The Book's Contributors

Click here to learn about all 35 of the book's contributors

 Maggie Smith, "Here Comes the Sun"

“After the birth of my second child—on the heels of two miscarriages—I was exhausted, obsessive, and angry, frankly, that I’d given birth to yet another colicky non-sleeper with acid reflux. I thought that by writing everything down, I might find the pattern that would help us both sleep and heal. [My essay] 'Here Comes the Sun' is about my experience going through postpartum anxiety and coming out on the other side of it. ”

Alexandra Rosas, "We Come Looking for Hope"

“I did not understand how someone like me, who wanted a baby more than anything could be experiencing a total breakdown of ability and capability. As someone who was always around children, teaching children, and wanting children, how could finally having the one thing I wished for so much, culminate in despair, fear, panic, anxiety, and most of all, guilt? I spent so much time trying to understand why, looking for a reason that made sense... and in the meantime, my world quickly fell apart."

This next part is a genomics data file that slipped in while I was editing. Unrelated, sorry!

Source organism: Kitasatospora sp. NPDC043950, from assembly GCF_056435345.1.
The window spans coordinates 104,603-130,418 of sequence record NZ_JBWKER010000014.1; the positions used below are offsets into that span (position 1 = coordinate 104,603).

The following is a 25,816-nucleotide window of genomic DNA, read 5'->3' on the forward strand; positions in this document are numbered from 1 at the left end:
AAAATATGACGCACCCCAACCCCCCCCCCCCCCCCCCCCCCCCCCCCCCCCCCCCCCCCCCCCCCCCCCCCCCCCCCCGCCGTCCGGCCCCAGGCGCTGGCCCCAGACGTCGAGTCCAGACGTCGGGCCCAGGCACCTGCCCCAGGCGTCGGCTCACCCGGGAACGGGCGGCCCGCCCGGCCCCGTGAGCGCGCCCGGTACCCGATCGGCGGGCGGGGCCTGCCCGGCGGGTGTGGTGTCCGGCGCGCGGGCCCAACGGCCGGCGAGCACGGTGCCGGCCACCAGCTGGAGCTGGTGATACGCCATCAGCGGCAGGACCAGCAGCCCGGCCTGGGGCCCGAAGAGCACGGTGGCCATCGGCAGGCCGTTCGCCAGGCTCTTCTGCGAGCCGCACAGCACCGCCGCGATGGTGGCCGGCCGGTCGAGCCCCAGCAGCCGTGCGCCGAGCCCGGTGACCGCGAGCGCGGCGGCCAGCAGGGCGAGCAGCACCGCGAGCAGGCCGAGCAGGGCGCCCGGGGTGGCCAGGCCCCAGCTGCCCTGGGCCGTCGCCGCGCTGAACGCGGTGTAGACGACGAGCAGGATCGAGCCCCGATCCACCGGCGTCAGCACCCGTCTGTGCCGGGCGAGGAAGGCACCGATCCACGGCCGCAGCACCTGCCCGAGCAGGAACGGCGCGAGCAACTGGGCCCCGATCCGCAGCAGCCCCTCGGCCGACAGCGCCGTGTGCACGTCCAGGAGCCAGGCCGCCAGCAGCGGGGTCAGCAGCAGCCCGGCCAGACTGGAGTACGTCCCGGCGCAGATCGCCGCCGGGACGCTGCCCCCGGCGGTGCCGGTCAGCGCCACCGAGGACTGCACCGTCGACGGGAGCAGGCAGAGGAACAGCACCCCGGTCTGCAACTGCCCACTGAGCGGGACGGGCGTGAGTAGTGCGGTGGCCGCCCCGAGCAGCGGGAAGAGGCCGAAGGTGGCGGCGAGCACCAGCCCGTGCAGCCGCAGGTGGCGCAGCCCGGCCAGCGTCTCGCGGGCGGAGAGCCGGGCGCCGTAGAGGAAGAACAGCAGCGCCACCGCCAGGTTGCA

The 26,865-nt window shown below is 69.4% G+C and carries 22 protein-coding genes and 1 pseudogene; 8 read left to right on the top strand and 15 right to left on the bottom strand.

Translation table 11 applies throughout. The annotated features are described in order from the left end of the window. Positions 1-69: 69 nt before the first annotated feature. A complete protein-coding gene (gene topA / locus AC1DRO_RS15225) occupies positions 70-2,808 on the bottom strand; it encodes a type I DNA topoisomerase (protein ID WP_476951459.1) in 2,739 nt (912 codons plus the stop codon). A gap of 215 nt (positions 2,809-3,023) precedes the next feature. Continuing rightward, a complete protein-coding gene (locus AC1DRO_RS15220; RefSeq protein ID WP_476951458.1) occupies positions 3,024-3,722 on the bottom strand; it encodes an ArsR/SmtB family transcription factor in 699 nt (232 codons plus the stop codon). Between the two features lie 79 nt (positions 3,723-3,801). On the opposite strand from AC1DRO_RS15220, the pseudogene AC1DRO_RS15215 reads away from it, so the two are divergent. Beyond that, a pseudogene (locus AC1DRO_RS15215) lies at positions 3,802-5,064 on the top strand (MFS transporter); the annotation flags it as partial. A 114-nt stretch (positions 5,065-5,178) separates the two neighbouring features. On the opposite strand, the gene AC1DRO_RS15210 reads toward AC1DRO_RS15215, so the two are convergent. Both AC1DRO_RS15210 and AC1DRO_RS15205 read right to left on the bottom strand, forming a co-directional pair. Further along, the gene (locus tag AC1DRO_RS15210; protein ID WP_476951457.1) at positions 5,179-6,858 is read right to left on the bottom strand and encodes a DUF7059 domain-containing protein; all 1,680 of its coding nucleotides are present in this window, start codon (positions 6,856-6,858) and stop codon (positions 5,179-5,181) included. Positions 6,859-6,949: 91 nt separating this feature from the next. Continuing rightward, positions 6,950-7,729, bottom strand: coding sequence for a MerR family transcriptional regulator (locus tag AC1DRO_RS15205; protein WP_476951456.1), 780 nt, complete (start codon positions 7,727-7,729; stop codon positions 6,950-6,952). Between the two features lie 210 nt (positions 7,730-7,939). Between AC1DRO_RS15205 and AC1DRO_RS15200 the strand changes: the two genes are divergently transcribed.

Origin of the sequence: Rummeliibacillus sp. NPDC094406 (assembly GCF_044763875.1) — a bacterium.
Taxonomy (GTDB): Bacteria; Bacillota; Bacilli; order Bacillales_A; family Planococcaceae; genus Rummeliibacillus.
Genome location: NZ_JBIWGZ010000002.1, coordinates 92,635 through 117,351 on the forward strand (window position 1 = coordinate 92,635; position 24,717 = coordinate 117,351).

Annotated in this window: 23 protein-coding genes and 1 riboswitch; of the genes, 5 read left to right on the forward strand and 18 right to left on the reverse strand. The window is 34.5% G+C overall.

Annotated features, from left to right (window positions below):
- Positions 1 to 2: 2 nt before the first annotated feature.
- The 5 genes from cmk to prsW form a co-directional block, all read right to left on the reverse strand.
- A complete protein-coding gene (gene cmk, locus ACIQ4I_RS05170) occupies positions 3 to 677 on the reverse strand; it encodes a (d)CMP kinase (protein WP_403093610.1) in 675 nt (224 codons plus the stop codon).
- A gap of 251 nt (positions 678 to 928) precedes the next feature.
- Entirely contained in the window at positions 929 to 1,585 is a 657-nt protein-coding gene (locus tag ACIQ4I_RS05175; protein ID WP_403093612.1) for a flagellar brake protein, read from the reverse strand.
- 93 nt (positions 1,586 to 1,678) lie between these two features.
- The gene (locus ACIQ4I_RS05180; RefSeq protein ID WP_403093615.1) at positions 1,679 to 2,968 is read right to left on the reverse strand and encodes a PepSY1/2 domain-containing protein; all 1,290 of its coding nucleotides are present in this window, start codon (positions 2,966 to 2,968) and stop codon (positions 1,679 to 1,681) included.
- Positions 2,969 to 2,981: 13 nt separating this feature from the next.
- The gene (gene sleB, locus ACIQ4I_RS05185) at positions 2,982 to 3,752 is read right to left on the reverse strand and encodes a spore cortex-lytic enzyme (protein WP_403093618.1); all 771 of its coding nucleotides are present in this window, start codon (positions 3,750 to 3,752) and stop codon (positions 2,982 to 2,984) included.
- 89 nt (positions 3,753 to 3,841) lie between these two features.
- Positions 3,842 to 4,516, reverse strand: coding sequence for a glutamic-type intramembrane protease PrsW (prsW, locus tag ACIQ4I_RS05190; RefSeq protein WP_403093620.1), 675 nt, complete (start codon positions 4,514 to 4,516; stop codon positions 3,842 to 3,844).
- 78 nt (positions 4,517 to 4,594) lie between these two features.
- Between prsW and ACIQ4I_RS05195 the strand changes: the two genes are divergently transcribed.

Randon Billings Noble, "Leaving the Island"

"'Leaving the Island' is about pre-partum depression. It uses Robinson Crusoe as a metaphor for the isolation that depression brings, as well as the fears of being colonized and cannibalized by your own pregnancy. I would tell other mothers who are struggling that, unlike Crusoe, you are not alone! And that's partly why I wanted to tell this story; as an essayist I write to explore the realities that our cultural myths deny."

Maureen Fura, "Scar Tissue"